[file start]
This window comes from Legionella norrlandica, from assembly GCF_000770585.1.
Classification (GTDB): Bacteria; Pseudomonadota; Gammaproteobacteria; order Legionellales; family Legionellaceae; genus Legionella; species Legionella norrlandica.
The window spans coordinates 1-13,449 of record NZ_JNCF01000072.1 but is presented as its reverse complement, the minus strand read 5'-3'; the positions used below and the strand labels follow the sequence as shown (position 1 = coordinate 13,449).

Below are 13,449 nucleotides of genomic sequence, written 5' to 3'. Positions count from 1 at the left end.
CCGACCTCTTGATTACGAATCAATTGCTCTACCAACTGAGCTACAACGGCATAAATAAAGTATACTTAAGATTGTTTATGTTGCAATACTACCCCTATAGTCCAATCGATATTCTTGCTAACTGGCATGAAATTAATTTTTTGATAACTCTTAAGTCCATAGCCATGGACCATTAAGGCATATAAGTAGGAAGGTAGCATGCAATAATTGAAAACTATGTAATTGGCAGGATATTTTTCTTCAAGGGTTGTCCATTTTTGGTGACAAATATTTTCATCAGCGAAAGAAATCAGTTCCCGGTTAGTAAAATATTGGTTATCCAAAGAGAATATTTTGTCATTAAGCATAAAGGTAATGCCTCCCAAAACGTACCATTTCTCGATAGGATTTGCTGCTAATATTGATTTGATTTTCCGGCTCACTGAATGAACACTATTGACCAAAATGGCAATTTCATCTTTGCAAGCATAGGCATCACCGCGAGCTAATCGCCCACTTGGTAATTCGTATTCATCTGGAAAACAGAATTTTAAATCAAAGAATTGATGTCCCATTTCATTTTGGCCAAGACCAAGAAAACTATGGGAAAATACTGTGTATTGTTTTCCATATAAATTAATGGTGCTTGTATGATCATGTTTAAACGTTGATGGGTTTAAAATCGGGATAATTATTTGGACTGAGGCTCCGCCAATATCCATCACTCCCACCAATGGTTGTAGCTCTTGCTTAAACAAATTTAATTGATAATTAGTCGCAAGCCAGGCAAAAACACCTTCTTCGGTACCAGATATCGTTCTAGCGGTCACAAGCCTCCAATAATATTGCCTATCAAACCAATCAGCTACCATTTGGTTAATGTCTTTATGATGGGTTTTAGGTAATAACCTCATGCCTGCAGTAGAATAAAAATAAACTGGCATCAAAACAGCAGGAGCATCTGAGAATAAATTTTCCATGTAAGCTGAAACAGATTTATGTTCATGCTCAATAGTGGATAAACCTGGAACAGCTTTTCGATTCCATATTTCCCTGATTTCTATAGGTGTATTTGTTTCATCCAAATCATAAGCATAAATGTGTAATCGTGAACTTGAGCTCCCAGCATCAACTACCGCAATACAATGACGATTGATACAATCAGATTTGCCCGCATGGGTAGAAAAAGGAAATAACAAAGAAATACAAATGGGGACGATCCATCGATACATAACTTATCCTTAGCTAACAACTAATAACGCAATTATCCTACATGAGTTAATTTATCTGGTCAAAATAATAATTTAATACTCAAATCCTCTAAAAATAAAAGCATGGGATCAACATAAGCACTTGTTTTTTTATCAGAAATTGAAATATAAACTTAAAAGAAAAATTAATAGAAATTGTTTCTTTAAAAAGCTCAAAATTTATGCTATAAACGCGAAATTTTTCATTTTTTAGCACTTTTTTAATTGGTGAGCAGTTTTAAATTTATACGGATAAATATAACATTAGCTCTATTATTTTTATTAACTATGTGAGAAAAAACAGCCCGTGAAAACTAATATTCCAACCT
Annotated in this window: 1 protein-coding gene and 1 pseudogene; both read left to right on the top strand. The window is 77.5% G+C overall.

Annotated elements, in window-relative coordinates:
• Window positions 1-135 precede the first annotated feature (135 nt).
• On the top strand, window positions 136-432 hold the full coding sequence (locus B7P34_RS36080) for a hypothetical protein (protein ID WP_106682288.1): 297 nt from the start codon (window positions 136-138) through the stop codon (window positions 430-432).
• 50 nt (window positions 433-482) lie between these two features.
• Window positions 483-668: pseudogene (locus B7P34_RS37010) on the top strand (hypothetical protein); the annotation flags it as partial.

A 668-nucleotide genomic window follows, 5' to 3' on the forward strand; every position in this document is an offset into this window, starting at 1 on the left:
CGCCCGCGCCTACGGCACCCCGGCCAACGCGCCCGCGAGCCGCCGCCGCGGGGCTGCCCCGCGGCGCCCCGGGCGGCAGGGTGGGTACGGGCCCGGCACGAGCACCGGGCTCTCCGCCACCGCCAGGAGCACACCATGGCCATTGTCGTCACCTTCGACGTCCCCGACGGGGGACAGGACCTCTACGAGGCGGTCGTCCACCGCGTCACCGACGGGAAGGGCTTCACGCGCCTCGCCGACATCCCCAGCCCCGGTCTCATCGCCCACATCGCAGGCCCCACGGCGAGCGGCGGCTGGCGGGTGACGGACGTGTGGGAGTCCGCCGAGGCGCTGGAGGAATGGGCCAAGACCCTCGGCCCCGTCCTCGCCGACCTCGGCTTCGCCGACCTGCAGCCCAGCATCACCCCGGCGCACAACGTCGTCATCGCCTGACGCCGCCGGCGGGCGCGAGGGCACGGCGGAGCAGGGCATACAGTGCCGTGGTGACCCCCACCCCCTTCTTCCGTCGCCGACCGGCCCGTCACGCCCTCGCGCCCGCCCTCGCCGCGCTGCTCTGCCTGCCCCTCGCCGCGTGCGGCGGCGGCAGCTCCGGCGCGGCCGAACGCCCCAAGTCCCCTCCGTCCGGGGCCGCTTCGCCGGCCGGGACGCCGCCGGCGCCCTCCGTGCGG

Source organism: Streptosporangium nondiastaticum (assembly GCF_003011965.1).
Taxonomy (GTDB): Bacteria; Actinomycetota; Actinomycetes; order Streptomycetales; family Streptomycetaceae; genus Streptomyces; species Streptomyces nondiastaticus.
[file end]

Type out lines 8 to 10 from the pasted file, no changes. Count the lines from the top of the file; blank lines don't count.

• Window positions 1-135 precede the first annotated feature (135 nt).
• On the top strand, window positions 136-432 hold the full coding sequence (locus B7P34_RS36080) for a hypothetical protein (protein ID WP_106682288.1): 297 nt from the start codon (window positions 136-138) through the stop codon (window positions 430-432).
• 50 nt (window positions 433-482) lie between these two features.